Urinary incontinence

Visualization of narrower problems
Incontinence of the elderly
Unconscious passage of urine
Bed wetting
Involuntary passage of urine
Nocturnal enuresis
Lack of bladder control
Impairments of urinary continence
Bladder control problems
Overactive bladder
Urinary incontinence is the loss of bladder control or unintended leakage of urine. The involuntary loss of urine from the bladder constitutes a social or hygienic problem for the individual. It can be a cause of anxiety, social embarrassment and may limit ones social and daily activities.

Incontinence can affect people of all ages, although the reasons for childhood and adult incontinence are different. The most common types of incontinence in adults are stress incontinence, associated with weakened muscle support and bladder control triggered by childbirth or old age, and urge (or urgency) incontinence, the condition in which patients need to urinate frequently. Mixed incontinence is both problems combined.

A full bladder contains about 500 ml of urine; about 350 ml are emptied during normal urination.

Urinary incontinence is a symptom of various conditions rather than a disease itself. There are three major types of urinary incontinence: (1) In [sphincter incontinence], the muscular sphincter which is the outlet of the bladder fails to keep the opening tightly closed. Leakage can occur either intermittently or continuously. [Stress incontinence] is the most common type of sphincter-related urine leakage and generally results from a loss of normal pelvic support of the sphincter area. Stress incontinence occurs during sneezing, coughing, physical exertion, or any activity that increases intra-abdominal pressure. It is most common in females - especially elderly women. Rarer is the condition of people with a nonfunctional bladder outlet - one that is never capable of functioning as a sphincter. Such individuals either leak urine continuously or with the slightest provocation, such as changing positions. This type of sphincter incontinence is generally due to damage to the structures that are part of the sphincter or the neural supply to the sphincter. (2) [Urge (urgency) incontinence] is the involuntary loss of urine (a small or large amount) following a sudden, strong desire to urinate (urgency). This disorder is often associated with neurologic disease such as stroke, senile dementia, Parkinson's disease and multiple sclerosis but may also be seen in individuals without such disease. Bladder-related incontinence may result from an uncontrollable urge to void to relieve pain that occurs as the bladder fills. (3) Finally, so-called [overflow urinary incontinence] refers to the leakage of urine from a full bladder. This commonly occurs in older men whose flow of urine from the bladder is blocked by an enlarged prostate.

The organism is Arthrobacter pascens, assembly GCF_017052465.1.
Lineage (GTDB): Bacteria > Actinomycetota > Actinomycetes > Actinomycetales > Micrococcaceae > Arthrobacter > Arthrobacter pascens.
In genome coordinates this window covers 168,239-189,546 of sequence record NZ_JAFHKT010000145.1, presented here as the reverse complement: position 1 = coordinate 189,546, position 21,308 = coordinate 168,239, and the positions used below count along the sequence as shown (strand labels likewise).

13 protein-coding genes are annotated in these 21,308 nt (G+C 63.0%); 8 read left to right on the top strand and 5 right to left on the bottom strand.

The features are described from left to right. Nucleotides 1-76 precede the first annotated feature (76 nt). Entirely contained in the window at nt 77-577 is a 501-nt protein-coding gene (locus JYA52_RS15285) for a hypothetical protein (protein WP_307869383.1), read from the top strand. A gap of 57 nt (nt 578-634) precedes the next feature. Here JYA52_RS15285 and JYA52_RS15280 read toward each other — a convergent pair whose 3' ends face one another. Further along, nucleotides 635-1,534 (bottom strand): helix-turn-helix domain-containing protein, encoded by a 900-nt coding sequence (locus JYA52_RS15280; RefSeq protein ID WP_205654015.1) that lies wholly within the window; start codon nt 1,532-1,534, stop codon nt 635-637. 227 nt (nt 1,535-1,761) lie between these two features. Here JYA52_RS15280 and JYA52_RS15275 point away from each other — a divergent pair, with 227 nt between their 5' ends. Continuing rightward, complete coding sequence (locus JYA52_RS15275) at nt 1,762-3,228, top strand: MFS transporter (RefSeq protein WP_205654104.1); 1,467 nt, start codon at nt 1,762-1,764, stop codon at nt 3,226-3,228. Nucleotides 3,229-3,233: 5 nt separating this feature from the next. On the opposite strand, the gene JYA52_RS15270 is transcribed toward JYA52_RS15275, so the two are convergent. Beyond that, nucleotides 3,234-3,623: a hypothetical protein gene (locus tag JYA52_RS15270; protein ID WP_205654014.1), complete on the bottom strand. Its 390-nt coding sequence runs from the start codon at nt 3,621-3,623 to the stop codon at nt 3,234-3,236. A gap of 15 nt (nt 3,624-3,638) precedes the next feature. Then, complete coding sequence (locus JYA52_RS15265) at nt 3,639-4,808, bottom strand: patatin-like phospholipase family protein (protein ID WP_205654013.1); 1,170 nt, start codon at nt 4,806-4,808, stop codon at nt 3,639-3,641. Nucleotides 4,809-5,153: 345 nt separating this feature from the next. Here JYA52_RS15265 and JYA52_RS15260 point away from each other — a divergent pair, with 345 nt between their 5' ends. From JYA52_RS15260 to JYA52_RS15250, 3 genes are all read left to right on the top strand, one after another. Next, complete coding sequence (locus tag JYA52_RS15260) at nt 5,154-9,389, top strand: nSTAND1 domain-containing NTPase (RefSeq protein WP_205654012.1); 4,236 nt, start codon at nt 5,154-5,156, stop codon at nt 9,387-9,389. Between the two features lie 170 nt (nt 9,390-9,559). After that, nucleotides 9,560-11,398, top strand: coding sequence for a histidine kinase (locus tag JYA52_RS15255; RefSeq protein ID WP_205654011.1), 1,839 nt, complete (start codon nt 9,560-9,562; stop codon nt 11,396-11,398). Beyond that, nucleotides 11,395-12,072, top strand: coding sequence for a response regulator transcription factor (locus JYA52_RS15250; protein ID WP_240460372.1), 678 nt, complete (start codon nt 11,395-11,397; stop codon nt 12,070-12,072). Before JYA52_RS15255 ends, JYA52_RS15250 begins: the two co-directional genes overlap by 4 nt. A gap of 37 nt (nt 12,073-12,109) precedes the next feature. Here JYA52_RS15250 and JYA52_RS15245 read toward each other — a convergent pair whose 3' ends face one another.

There are many causes of urinary incontinence. Some of these causes are related to temporary conditions. Once they are treated, the incontinence usually goes away. Temporary causes include: urinary tract infection, constipation, certain medications, and increased dietary intake of caffeine, alcohol, artificial sweeteners and carbonated beverages.

Some other causes of incontinence are not temporary. Other causes include: weakness of the muscles that hold the bladder in place; weakness of the bladder and or the sphincter muscles; overactive or underactive bladder muscles; decreases in certain hormones, especially oestrogen; and neurological disorders (eg multiple sclerosis, Parkinson's disease).

Approximately 20 million adults in the USA suffer from incontinence, 85 percent of them women. A 1991 UK report found that 1 in 4 women suffers from incontinence due to childbirth, obesity, constipation, smoking, heavy lifting and the softening of ligaments during menopause.
(E) Emanations of other problems